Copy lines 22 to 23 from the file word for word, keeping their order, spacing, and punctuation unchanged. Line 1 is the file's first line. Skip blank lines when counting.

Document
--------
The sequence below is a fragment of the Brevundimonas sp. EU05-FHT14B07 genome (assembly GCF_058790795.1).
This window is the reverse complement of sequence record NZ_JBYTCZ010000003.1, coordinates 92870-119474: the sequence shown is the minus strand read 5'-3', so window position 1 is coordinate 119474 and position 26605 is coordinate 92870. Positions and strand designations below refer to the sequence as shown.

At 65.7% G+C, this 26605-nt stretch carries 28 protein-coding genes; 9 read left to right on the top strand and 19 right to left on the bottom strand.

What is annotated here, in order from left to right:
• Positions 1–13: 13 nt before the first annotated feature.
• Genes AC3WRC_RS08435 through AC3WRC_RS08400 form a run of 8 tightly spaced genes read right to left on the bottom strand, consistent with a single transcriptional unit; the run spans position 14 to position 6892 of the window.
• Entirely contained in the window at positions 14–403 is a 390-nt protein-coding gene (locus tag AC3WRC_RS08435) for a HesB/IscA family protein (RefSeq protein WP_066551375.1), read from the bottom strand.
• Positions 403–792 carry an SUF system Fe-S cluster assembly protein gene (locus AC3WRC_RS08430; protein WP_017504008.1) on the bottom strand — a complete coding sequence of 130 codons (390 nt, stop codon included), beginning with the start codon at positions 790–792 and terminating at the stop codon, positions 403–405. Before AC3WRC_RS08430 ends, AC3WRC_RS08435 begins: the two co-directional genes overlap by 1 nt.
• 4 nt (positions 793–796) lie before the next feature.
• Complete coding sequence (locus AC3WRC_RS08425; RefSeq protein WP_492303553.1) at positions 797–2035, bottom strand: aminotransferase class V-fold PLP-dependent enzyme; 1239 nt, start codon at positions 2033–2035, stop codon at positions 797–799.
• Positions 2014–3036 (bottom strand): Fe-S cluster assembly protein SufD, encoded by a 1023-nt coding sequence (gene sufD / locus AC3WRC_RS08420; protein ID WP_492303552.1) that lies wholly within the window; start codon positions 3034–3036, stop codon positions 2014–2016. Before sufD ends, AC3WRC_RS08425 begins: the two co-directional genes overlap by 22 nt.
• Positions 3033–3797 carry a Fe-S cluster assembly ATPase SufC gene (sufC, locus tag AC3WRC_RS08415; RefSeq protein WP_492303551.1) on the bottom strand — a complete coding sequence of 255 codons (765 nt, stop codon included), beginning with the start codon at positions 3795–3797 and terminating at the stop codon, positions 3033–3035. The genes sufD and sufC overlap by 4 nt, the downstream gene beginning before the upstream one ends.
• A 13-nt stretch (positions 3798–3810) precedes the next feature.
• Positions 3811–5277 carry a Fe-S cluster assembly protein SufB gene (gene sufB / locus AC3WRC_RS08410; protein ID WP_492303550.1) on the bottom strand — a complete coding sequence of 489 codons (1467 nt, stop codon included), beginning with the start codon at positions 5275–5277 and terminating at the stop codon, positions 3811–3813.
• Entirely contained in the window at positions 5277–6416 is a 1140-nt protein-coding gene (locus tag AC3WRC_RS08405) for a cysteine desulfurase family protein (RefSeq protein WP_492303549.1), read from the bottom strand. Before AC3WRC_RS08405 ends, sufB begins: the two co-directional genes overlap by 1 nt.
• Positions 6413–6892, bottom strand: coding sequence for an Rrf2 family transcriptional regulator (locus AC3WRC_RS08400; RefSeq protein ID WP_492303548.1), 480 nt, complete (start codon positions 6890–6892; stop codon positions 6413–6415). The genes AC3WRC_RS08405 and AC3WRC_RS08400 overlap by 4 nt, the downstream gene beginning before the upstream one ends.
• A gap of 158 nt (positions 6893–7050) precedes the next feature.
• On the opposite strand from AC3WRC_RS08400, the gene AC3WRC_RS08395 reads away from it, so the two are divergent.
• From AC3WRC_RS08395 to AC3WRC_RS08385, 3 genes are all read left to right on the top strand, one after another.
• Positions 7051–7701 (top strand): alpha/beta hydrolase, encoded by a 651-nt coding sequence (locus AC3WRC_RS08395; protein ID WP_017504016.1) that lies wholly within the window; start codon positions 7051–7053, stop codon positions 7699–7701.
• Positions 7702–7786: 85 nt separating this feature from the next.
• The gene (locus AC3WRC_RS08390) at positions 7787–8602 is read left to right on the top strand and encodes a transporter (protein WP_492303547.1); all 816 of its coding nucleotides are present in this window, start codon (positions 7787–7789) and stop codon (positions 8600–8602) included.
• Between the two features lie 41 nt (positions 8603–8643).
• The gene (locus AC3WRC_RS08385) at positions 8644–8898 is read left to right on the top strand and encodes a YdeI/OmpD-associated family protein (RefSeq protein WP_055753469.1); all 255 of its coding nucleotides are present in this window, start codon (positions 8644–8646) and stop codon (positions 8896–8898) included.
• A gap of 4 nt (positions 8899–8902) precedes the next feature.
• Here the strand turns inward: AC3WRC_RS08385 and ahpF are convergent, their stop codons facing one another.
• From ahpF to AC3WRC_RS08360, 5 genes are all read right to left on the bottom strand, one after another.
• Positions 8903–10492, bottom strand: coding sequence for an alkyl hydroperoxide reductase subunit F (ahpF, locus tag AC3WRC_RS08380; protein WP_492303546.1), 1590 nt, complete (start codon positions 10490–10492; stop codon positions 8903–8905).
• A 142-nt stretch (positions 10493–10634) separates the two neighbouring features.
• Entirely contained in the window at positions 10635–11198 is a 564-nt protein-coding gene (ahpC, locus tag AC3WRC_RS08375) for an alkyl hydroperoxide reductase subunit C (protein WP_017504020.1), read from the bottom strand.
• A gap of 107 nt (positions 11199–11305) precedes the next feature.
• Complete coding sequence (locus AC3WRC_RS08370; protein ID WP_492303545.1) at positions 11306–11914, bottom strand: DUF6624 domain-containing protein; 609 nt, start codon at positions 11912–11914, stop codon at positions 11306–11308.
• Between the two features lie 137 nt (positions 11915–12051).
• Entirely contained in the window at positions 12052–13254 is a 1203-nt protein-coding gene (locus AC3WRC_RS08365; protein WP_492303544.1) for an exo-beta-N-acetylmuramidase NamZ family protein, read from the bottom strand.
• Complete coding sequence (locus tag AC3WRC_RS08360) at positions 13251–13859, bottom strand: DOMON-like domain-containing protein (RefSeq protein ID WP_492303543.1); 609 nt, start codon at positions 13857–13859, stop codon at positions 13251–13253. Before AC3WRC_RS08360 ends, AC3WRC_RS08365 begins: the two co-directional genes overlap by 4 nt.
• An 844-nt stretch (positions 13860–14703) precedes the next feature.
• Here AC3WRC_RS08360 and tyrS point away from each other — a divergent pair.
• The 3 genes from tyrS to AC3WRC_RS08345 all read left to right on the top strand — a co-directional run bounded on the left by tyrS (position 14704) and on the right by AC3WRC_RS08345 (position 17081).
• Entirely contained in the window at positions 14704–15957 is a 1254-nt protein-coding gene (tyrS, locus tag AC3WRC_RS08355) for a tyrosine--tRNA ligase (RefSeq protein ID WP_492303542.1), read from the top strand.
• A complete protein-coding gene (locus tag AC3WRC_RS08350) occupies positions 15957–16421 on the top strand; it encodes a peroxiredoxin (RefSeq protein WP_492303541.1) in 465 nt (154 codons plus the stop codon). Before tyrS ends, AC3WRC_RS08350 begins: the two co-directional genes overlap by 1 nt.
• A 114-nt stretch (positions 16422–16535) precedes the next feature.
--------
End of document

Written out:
• The gene (locus AC3WRC_RS08390) at positions 7787–8602 is read left to right on the top strand and encodes a transporter (protein WP_492303547.1); all 816 of its coding nucleotides are present in this window, start codon (positions 7787–7789) and stop codon (positions 8600–8602) included.
• Between the two features lie 41 nt (positions 8603–8643).